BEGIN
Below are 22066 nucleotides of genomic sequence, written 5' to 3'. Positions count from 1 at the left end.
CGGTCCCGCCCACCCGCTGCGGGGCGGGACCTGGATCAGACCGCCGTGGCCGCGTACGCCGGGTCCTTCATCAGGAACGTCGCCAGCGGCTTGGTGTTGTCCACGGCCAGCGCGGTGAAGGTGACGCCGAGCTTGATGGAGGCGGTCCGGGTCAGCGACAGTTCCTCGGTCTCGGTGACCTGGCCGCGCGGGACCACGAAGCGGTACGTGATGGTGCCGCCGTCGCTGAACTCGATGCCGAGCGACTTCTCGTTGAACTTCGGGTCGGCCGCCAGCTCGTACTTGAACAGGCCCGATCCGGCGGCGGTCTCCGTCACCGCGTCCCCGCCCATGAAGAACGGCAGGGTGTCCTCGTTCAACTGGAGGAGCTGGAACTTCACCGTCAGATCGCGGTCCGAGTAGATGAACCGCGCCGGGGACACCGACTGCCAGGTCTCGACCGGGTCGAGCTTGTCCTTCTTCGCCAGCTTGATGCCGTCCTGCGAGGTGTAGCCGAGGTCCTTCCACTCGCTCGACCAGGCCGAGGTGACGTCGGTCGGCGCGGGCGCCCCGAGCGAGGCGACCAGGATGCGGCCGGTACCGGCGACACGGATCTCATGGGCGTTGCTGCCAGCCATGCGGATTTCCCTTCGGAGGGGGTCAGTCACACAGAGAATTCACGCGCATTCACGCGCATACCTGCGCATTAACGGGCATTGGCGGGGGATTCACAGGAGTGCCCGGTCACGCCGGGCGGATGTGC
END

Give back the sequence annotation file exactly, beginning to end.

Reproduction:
Below are 22066 nucleotides of genomic sequence, written 5' to 3'. Positions count from 1 at the left end.
CGGTCCCGCCCACCCGCTGCGGGGCGGGACCTGGATCAGACCGCCGTGGCCGCGTACGCCGGGTCCTTCATCAGGAACGTCGCCAGCGGCTTGGTGTTGTCCACGGCCAGCGCGGTGAAGGTGACGCCGAGCTTGATGGAGGCGGTCCGGGTCAGCGACAGTTCCTCGGTCTCGGTGACCTGGCCGCGCGGGACCACGAAGCGGTACGTGATGGTGCCGCCGTCGCTGAACTCGATGCCGAGCGACTTCTCGTTGAACTTCGGGTCGGCCGCCAGCTCGTACTTGAACAGGCCCGATCCGGCGGCGGTCTCCGTCACCGCGTCCCCGCCCATGAAGAACGGCAGGGTGTCCTCGTTCAACTGGAGGAGCTGGAACTTCACCGTCAGATCGCGGTCCGAGTAGATGAACCGCGCCGGGGACACCGACTGCCAGGTCTCGACCGGGTCGAGCTTGTCCTTCTTCGCCAGCTTGATGCCGTCCTGCGAGGTGTAGCCGAGGTCCTTCCACTCGCTCGACCAGGCCGAGGTGACGTCGGTCGGCGCGGGCGCCCCGAGCGAGGCGACCAGGATGCGGCCGGTACCGGCGACACGGATCTCATGGGCGTTGCTGCCAGCCATGCGGATTTCCCTTCGGAGGGGGTCAGTCACACAGAGAATTCACGCGCATTCACGCGCATACCTGCGCATTAACGGGCATTGGCGGGGGATTCACAGGAGTGCCCGGTCACGCCGGGCGGATGTGC